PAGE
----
He seems to vacillate between regret and arrogance about the position he is in. In principle he does not believe in imposing his will on others, but in practice he often does so. He told me that he is aware of the contradiction, and agrees with the people who question whether any one man should hold such power. His commentaries have become complicated by the certainty that they will be read as more than frank opinions. When he writes that a wine is "an insider's secret," it instantly becomes just the opposite. A positive review and a score over 90, especially for a wine that is produced in small quantities, can ignite speculation that sends the price rocketing and clears the wine out of the stores -- just the sort of thing that Parker, as a consumer advocate, would like to fight. Worse, a critical comment or a poor score can also be blown out of proportion, and may be financially devastating to the producer. That's the unhappy side of Parker's achievement. Either way, Parker seems to wish that the world wouldn't take him quite so seriously. But, of course, he won't just back down and go away.
Technically, he would not be the world's greatest taster, if such a person could exist. There are other tasters with palates just as good, who are better trained in viticulture or enology, or who have read more history. But wine is a subject so large that expertise within it has to be defined by boundaries: there are specialists in regions who can identify wines more precisely than Parker, and specialists in subregions who can do even better. Parker is the practical one. Ten thousand is a small number of wines in an industry that produces 12,000 wines in Bordeaux alone: the ones he concentrates on are the sort of fine wines -- usually costing more than $20 a bottle -- that Americans can buy and might want to drink. It is only within that category that Parker is one of the best tasters alive.
That's still a big claim. In recognition of his special talent, Parker has managed to add a clause to his disability insurance -- a paragraph that insures his olfactory sense, his "nose," for a million dollars. He told me he had taken out the policy after meeting a European critic who had lost his ability to smell and therefore to taste. I mentioned that given the scale of Parker's career, a million dollars seemed like a small sum. He agreed and said he had been unable to get the underwriter to agree to a higher amount. He laughed and said, "I'm sure if I put in a claim saying I couldn't taste anymore, they'd give me some pretty smelly tests." The kind of tests, he said, that would curl a man's nose.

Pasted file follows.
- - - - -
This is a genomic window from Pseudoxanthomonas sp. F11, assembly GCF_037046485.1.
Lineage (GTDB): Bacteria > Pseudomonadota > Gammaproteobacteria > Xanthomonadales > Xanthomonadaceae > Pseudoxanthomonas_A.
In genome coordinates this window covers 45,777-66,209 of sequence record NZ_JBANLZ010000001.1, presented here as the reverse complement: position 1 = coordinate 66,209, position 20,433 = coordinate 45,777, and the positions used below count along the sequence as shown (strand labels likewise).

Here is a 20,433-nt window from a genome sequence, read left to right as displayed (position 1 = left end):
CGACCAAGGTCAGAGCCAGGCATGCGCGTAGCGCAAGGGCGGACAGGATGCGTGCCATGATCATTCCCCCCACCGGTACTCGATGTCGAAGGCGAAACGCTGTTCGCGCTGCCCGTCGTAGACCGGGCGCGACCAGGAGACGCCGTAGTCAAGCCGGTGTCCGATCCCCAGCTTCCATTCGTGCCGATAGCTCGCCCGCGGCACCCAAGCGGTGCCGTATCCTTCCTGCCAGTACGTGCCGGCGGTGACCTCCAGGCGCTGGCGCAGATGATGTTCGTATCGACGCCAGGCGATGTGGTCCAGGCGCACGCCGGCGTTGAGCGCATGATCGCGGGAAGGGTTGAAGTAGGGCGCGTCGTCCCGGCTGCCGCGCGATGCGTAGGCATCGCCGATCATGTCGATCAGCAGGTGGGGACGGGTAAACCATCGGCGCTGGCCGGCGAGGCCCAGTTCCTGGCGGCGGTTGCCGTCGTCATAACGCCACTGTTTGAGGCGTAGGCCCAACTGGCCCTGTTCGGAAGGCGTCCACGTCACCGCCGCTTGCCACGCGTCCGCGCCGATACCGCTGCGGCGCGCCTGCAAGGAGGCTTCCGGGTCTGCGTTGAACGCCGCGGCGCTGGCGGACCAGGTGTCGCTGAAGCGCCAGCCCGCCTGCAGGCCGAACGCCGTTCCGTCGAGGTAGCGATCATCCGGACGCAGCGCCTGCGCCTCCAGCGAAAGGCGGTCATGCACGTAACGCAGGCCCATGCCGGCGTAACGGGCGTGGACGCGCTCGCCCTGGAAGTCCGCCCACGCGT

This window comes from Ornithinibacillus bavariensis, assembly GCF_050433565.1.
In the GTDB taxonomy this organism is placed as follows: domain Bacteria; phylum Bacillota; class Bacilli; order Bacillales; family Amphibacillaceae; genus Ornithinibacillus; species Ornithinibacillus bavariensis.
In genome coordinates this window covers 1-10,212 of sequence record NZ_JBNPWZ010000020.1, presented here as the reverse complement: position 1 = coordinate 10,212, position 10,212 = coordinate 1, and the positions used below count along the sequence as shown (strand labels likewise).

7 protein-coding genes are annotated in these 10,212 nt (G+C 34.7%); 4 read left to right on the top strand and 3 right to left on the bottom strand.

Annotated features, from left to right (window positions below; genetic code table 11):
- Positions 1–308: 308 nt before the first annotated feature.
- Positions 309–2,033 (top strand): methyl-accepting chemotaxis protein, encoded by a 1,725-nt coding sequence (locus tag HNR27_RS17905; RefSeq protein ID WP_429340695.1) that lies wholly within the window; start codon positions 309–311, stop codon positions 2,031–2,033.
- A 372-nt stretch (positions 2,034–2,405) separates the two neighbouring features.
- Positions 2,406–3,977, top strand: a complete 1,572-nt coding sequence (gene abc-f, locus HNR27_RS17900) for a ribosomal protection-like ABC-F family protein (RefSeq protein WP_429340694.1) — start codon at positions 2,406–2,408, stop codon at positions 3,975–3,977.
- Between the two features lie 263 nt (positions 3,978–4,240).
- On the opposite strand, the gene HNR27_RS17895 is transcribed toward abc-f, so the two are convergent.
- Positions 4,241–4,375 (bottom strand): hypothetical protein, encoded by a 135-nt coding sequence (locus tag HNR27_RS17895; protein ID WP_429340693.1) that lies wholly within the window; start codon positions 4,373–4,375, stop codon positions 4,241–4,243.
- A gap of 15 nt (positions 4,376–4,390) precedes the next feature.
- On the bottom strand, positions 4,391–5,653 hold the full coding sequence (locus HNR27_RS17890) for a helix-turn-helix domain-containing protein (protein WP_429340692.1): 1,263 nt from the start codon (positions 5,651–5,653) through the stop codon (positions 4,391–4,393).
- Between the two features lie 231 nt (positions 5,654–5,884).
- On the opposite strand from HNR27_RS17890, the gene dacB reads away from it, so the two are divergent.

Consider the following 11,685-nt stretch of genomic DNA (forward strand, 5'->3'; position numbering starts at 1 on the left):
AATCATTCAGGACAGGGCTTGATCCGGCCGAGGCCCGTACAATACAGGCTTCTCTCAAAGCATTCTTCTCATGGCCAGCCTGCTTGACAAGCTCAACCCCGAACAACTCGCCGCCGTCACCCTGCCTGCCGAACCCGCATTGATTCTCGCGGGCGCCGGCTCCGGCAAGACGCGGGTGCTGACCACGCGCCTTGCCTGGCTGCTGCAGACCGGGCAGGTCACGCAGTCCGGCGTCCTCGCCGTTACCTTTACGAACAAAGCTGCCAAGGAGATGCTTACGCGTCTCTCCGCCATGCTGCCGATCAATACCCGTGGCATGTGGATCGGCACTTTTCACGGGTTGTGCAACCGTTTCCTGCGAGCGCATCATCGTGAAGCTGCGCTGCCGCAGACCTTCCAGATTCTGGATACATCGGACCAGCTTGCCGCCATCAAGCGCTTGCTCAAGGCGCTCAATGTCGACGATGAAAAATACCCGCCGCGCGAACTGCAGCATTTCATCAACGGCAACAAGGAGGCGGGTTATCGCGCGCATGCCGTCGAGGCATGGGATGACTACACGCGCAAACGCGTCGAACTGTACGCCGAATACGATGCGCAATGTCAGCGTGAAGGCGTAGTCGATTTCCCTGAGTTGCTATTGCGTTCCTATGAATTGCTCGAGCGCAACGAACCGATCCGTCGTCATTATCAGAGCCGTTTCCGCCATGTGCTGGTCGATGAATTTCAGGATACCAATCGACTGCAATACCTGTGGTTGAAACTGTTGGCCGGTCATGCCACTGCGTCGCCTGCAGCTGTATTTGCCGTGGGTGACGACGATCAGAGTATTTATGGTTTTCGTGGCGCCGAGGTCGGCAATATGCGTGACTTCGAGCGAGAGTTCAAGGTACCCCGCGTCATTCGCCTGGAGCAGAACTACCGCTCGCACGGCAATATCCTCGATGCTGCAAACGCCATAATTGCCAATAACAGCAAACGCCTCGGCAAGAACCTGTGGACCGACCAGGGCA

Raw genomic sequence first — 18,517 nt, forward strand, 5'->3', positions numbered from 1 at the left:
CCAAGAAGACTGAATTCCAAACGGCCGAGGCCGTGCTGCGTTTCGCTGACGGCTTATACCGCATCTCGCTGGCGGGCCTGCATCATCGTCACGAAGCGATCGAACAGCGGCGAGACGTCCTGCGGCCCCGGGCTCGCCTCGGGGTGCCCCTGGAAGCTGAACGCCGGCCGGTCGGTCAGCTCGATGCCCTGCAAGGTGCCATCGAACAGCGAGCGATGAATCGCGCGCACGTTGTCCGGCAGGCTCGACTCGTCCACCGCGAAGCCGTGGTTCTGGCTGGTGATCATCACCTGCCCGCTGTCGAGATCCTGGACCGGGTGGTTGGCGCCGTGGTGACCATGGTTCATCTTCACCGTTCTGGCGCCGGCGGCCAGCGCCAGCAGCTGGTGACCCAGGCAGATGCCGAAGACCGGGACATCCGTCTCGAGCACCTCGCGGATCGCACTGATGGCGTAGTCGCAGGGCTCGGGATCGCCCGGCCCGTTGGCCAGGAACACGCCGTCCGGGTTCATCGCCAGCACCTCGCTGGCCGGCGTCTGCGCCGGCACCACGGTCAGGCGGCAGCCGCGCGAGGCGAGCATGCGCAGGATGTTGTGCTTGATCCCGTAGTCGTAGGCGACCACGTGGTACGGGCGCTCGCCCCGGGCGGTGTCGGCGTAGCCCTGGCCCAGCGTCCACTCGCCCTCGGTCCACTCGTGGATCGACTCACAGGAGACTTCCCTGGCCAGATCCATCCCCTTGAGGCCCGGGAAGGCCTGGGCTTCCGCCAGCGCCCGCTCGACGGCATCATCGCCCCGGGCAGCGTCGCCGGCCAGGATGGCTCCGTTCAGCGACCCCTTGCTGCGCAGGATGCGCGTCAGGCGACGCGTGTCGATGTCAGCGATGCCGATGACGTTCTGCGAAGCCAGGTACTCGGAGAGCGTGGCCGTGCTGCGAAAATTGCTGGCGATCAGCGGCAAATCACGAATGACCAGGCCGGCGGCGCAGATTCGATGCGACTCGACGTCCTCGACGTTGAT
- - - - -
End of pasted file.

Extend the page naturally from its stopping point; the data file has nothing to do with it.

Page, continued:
For now, his senses are healthy. Given a choice, he prefers to taste tannic or complex red wines in the morning, when he is at his best, and to finish the day with relatively simple white wines. He stands, in order to be alert. He checks the cleanliness of the glass. If he has doubts, he breathes moisture into it and sniffs for any residual odors -- soap, chlorine, wood, or cardboard. He calls this "the Parker exhale test," as if he had copyrighted the term. If the glass is not clean, he rinses it with bottled water and dries it. He pours the wine. Then, with his hand on his hip, he lifts the glass, looks at the wine, smells the wine, swirls the wine, puts the wine in his mouth, curls his tongue around it, sucks in air noisily to agitate it, distributes the wine throughout his mouth, and forces the vapors into the back of his nose. He hesitates for just an instant and then spits the wine out and concentrates on its residual tastes. He jots a few notes, or mumbles his comments into a tape recorder, and then repeats the process to verify his impressions.